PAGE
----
Computers have revolutionized our lives. From sharing photos on our phones to creating reports on our PCs, digital technology has been a blessing for millions.
But like anything else, time at a computer can become too much of a good thing. And if you spend long periods of time staring at the screen, your health might be at risk.
Following are five ways computers can damage your health.
1. Reduced sleep
As day turns to night, our bodies produce a hormone called melatonin that makes us sleepy. Exposure to blue light – the type emitted from computer screens and cellphones – can cause the brain to stop producing melatonin.
So, if you find yourself tossing and turning, stay away from computer screens before bedtime. Another solution is to install an app that will filter out blue light from your computer screen. Examples include f.lux and Twilight.
2. Vision problems
If you are of a certain age, you probably remember Mom fretting about the potential damage all that TV time was doing to your eyeballs.
In the modern world, both kids and adults are more likely to be glued to the screens of their phones, tablets and laptops.
All that screen time can lead to eye strain, says Dr. Rahul Khurana, clinical spokesperson for the American Academy of Ophthalmology.
“Blinking keeps our eyes moist,” he says. “A normal person blinks about 15 times a minute.”
However, studies have found that when people stare at screens, their blink rate goes down considerably, putting you at risk of eye strain. Symptoms include:
- Sore or irritated eyes
- Trouble focusing
- Blurred or double vision
“You can help minimize this by taking regular, conscious breaks from devices,” Khurana says. “Ophthalmologists call this the 20-20-20 rule: Every 20 minutes, look at an object 20 feet away for 20 seconds.”
3. Neck and shoulder problems
Many of us spend eight hours a day – or more – working at our computers. In fact, regular computer users perform somewhere between 50,000 and 200,000 keystrokes per day, according to the American Academy of Orthopaedic Surgeons.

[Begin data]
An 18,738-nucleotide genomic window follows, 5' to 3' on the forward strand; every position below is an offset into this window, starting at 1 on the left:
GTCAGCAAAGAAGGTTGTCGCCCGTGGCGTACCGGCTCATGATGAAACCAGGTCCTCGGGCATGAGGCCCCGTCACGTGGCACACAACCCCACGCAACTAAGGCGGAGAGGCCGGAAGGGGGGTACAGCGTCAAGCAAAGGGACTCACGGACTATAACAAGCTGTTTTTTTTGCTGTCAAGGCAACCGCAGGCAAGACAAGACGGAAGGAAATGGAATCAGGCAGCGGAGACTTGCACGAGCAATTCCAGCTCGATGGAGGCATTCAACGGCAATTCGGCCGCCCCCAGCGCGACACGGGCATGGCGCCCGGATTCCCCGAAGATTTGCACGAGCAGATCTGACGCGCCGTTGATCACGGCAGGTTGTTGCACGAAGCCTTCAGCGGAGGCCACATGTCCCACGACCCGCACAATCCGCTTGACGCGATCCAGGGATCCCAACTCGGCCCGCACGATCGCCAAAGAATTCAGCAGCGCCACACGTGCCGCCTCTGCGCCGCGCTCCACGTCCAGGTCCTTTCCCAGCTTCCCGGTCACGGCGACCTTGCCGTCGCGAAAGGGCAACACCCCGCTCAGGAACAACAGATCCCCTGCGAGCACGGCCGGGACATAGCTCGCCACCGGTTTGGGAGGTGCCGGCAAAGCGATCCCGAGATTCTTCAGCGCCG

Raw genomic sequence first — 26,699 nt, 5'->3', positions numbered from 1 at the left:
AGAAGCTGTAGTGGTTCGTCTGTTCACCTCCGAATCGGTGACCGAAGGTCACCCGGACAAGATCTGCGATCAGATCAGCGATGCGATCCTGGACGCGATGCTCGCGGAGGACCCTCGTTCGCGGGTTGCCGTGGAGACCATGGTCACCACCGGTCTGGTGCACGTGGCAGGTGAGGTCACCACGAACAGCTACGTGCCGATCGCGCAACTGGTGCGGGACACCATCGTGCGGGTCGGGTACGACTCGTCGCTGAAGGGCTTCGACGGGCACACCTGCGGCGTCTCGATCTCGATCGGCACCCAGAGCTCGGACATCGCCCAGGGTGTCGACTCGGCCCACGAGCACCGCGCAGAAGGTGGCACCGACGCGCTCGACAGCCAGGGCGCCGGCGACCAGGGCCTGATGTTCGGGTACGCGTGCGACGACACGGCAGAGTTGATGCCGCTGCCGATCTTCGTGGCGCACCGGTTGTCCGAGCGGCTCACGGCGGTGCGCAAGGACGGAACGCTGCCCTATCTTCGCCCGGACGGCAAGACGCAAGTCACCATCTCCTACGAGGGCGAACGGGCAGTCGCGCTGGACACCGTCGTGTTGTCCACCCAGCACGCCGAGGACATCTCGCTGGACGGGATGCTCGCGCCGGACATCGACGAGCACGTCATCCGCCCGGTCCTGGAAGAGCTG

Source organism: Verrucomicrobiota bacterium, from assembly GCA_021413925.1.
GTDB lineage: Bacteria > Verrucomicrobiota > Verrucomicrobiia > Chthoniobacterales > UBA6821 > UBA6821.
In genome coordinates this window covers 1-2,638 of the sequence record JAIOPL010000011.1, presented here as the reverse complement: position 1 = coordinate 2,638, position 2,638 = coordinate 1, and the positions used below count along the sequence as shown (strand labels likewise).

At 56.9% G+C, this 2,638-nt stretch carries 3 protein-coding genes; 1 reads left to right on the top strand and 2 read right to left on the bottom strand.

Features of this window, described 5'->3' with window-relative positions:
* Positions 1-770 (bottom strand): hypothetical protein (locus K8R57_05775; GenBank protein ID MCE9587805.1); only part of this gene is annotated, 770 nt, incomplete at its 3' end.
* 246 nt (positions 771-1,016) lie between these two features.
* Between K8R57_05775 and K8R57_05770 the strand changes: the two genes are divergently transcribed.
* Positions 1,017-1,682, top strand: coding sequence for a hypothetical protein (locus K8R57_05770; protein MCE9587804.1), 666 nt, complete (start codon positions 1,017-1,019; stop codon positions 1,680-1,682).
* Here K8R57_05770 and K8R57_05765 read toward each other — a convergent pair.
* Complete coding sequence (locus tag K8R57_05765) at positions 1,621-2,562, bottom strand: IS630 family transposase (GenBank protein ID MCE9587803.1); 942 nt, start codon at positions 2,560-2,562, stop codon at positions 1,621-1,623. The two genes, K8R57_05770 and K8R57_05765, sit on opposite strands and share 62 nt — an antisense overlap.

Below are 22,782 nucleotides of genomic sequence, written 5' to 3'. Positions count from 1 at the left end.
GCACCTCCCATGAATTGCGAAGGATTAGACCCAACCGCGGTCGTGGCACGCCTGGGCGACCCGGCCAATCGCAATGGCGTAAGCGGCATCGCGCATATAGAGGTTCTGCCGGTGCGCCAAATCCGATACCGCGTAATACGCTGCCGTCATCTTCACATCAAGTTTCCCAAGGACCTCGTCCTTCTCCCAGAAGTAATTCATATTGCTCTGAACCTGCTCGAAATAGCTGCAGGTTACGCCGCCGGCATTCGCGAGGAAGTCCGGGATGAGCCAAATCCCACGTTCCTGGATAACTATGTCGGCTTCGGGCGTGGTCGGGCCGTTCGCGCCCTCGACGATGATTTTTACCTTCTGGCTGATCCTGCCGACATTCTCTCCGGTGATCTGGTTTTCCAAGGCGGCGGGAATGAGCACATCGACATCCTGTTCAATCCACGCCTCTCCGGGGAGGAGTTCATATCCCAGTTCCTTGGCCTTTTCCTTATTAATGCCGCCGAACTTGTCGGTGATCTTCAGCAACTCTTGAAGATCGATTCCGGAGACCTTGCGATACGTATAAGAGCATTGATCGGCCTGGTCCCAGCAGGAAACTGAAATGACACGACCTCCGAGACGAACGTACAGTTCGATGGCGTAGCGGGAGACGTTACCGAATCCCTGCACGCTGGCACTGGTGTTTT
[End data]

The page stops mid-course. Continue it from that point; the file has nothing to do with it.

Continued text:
All of that time hunched over your keyboard and craning your neck toward your computer screen can result in damage to your nerves, muscles, ligaments and tendons.
To prevent such damage, the AAOS recommends:
- Setting up your work station properly
- Maintaining good posture
- Taking frequent breaks from your work
4. Increased obesity in kids
Obesity among children is epidemic. Among Americans ages 2 to 19, about 17 percent are obese, according the Centers for Disease Control and Prevention.
All that time in front of a computer doesn’t help.
Several studies suggest excessive screen time is linked with childhood obesity, says Sarah Muntel, a registered dietitian and bariatric coordinator at Community Health Network in Indianapolis.
The CDC recommends that kids get at least 60 minutes of activity each day. Modeling the right behavior can help lure kids away from the computer screen, Muntel says.
"If you are on your tablet or phone, so will your child," she says. "Be active with your child. Go on a family walk, play kickball outside or find active activities your child enjoys."
5. Mental health issues
Too much time spent with computers, tablets and smartphones might lead to a greater risk of depression and suicidal thoughts among teens, according to a 2017 study published in Clinical Psychological Science. The problem is especially pronounced for girls, the study found.
Other studies have reached similar conclusions. So, limiting computer time might be wise.
Remember, there is a big world out there just waiting for you to discover it.